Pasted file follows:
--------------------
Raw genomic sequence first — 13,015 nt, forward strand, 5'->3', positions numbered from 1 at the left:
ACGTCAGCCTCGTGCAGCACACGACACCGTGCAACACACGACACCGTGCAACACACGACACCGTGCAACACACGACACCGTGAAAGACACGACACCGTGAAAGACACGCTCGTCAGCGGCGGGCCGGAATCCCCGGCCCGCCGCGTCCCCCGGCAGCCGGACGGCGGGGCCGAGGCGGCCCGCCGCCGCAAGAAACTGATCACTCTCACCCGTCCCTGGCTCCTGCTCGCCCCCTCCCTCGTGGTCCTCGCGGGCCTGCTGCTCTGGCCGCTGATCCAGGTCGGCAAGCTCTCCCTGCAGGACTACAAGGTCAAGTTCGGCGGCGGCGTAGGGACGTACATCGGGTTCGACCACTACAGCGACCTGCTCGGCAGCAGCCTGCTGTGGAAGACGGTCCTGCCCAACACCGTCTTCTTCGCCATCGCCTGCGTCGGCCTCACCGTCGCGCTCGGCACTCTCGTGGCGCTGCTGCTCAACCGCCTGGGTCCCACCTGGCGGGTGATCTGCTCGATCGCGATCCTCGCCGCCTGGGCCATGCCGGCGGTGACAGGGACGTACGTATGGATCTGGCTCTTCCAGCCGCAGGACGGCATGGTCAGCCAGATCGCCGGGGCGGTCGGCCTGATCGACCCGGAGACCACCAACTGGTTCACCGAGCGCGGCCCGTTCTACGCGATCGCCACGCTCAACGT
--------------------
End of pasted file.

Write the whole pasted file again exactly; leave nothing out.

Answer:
Raw genomic sequence first — 13,015 nt, forward strand, 5'->3', positions numbered from 1 at the left:
ACGTCAGCCTCGTGCAGCACACGACACCGTGCAACACACGACACCGTGCAACACACGACACCGTGCAACACACGACACCGTGAAAGACACGACACCGTGAAAGACACGCTCGTCAGCGGCGGGCCGGAATCCCCGGCCCGCCGCGTCCCCCGGCAGCCGGACGGCGGGGCCGAGGCGGCCCGCCGCCGCAAGAAACTGATCACTCTCACCCGTCCCTGGCTCCTGCTCGCCCCCTCCCTCGTGGTCCTCGCGGGCCTGCTGCTCTGGCCGCTGATCCAGGTCGGCAAGCTCTCCCTGCAGGACTACAAGGTCAAGTTCGGCGGCGGCGTAGGGACGTACATCGGGTTCGACCACTACAGCGACCTGCTCGGCAGCAGCCTGCTGTGGAAGACGGTCCTGCCCAACACCGTCTTCTTCGCCATCGCCTGCGTCGGCCTCACCGTCGCGCTCGGCACTCTCGTGGCGCTGCTGCTCAACCGCCTGGGTCCCACCTGGCGGGTGATCTGCTCGATCGCGATCCTCGCCGCCTGGGCCATGCCGGCGGTGACAGGGACGTACGTATGGATCTGGCTCTTCCAGCCGCAGGACGGCATGGTCAGCCAGATCGCCGGGGCGGTCGGCCTGATCGACCCGGAGACCACCAACTGGTTCACCGAGCGCGGCCCGTTCTACGCGATCGCCACGCTCAACGT